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Zonisamide for weight loss in obese adults: a randomized controlled trial.

Author(s): Gadde KM, Franciscy DM, Wagner HR 2nd, Krishnan KR

Affiliation(s): Obesity Clinical Trials Program, Department of Psychiatry, Duke University Medical Center, Durham, NC 27710, USA. gadde001@mc.duke.edu

Publication date & source: 2003-04-09, JAMA., 289(14):1820-5.

Publication type: Clinical Trial; Randomized Controlled Trial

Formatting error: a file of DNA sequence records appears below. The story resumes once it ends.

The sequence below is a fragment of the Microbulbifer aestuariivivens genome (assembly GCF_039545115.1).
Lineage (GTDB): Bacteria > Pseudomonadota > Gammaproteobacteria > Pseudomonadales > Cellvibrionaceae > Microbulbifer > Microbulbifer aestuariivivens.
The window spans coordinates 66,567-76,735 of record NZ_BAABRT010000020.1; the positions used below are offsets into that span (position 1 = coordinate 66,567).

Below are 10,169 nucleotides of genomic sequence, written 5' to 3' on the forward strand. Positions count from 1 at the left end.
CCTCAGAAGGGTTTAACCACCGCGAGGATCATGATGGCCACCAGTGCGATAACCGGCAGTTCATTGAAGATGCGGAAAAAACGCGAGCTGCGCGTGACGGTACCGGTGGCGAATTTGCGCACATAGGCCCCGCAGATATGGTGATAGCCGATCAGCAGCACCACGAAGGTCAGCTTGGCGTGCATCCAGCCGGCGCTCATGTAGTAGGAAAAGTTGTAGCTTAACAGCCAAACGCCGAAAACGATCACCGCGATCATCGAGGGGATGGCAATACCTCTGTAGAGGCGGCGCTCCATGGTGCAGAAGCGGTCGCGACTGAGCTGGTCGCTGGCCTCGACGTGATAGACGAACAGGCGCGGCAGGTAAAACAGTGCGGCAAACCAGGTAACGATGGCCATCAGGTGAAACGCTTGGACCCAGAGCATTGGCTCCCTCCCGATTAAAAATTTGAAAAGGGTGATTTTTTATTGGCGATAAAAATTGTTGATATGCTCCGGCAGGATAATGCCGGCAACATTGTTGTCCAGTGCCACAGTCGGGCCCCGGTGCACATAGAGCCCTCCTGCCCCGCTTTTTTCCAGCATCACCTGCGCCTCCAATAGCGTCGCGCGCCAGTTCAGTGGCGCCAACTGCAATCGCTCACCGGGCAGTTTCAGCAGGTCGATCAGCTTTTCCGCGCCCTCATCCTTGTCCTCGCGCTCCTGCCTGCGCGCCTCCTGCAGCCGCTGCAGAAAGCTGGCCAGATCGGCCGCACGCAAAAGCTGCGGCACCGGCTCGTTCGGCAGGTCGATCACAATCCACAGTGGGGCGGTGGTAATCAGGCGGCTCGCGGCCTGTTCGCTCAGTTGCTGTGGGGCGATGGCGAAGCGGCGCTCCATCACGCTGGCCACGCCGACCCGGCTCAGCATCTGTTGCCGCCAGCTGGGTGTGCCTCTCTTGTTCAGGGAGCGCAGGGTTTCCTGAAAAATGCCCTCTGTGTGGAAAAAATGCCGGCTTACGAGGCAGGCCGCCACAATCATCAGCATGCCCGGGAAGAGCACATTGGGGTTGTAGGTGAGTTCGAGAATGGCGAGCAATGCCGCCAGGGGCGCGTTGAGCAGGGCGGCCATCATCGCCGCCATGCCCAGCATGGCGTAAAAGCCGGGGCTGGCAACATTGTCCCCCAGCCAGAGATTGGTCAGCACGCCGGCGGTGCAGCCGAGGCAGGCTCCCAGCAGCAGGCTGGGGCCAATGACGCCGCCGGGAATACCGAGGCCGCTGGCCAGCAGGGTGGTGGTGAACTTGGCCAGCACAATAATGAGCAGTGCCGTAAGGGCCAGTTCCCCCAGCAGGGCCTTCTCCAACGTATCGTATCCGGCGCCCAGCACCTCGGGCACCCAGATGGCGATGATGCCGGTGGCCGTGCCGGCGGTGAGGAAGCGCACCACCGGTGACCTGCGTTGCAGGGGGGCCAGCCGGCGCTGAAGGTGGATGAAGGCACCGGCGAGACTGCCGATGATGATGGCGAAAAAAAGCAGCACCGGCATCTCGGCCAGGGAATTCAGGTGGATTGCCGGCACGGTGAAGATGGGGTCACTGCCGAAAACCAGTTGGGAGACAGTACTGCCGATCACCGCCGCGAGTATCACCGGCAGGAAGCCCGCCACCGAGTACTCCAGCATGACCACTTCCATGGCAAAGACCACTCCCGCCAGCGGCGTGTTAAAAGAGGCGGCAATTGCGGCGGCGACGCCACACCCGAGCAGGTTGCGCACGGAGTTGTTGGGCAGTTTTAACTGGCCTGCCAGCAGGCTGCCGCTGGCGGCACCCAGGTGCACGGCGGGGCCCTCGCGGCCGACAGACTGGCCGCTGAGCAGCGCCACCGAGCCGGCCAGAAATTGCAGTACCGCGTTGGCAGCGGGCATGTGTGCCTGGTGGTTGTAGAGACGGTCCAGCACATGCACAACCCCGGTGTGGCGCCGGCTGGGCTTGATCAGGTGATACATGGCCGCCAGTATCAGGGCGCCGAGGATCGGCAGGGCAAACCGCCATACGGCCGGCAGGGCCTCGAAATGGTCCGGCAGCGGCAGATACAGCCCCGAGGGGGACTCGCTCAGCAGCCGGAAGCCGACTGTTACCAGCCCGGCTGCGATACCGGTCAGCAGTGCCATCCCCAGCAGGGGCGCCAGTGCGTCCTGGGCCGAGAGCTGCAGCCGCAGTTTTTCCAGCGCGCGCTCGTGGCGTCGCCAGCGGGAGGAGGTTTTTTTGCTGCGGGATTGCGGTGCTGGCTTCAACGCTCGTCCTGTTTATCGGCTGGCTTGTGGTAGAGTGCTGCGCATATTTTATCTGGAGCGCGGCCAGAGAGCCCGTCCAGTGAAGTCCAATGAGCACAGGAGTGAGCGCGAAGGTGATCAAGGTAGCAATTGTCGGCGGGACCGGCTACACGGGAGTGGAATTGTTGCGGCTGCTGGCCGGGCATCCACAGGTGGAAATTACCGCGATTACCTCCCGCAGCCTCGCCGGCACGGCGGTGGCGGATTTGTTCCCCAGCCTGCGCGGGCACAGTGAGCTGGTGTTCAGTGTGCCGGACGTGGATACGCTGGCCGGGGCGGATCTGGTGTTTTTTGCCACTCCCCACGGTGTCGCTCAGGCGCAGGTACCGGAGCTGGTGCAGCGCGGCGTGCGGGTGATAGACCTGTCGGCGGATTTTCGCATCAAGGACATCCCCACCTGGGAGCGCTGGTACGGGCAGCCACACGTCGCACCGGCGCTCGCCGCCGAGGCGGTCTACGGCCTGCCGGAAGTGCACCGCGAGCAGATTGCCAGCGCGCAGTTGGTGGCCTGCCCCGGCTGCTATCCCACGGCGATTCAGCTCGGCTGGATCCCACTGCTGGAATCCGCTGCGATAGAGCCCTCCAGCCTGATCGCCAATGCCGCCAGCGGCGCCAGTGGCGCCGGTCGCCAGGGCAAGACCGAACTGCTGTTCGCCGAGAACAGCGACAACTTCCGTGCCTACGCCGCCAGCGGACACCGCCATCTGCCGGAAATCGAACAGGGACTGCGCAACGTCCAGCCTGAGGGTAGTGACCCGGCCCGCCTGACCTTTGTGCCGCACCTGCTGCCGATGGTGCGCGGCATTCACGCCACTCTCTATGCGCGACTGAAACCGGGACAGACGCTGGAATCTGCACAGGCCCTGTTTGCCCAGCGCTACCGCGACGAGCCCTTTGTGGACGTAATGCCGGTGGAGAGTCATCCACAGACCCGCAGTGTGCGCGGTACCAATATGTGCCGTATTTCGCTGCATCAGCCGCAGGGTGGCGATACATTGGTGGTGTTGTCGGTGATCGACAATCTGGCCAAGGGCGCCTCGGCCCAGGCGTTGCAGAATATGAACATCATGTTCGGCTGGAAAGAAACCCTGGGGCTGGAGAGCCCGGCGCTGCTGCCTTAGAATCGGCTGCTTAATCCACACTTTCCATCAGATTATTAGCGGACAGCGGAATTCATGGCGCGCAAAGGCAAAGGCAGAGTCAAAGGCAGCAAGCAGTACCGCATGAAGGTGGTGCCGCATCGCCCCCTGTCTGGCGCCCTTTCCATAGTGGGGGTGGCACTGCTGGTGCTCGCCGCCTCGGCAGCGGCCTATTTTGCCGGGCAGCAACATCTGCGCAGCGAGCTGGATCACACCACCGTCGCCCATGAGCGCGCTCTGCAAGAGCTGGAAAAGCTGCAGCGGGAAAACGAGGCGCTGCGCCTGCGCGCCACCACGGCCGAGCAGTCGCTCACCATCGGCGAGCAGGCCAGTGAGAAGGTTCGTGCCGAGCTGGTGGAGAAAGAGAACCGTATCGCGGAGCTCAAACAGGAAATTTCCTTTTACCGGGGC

CONTEXT: Zonisamide is a marketed antiepileptic drug that has serotonergic and dopaminergic activity in addition to blockade of sodium and calcium channels. Weight loss was an adverse effect associated with zonisamide treatment in epilepsy clinical trials. OBJECTIVE: To evaluate the efficacy of zonisamide for weight loss in obese adults. DESIGN AND SETTING: Sixteen-week randomized, double-blind, placebo-controlled trial with an optional single-blind extension of the same treatment for another 16 weeks, conducted at Duke University Medical Center from March 2001 to March 2002. PARTICIPANTS: Fifty-five (92%) women and 5 (8%) men (mean [SE] body mass index, 36.3 [0.5]; mean age, 37.0 (1.0) years). INTERVENTIONS: Patients were randomly assigned to receive zonisamide (n = 30) or placebo (n = 30). All participants were prescribed a balanced hypocaloric diet (500 kcal/d deficit) and compliance was monitored with self-rated food diaries. Zonisamide therapy was started at 100 mg/d orally, with gradual increase to 400 mg/d and further increase to 600 mg/d for patients losing less than 5% of body weight at the end of 12 weeks. Placebo dosing was identical. MAIN OUTCOME MEASURE: Change in body weight. RESULTS: Of the 60 randomized patients, 51 completed the 16-week acute phase. In an intent-to-treat analysis using the available data for all randomized participants with the last observation carried forward, the zonisamide group lost more body weight than the placebo group (mean [SE], 5.9 [0.8] kg [6.0% loss] vs 0.9 [0.4] kg [1.0% loss]; t = 5.5; P<.001) during the 16-week period. A longitudinal mixed-model regression for weight change controlling for age, race, sex, body mass index, and percent body fat estimated that zonisamide treatment over the 16-week study duration was associated with significantly greater weight loss than was placebo (t = 6.4; P<.001). Seventeen (57%) of 30 in the zonisamide group and 3 (10%) of 30 in the placebo group lost at least 5% of body weight (P<.001) by week 16. Of the 37 participants who entered the extension phase, 36 completed week 32. The zonisamide group (n = 19) had a mean weight loss of 9.2 kg (1.7 kg) (9.4% loss) at week 32 compared with 1.5 kg (0.7 kg) (1.8% loss) for the placebo group (n = 17) (t = 4.0; P<.001). Zonisamide was tolerated well, with few adverse effects. CONCLUSION: In this short-term, preliminary trial, zonisamide and hypocaloric diet resulted in more weight loss than placebo and hypocaloric diet in the treatment of obesity.

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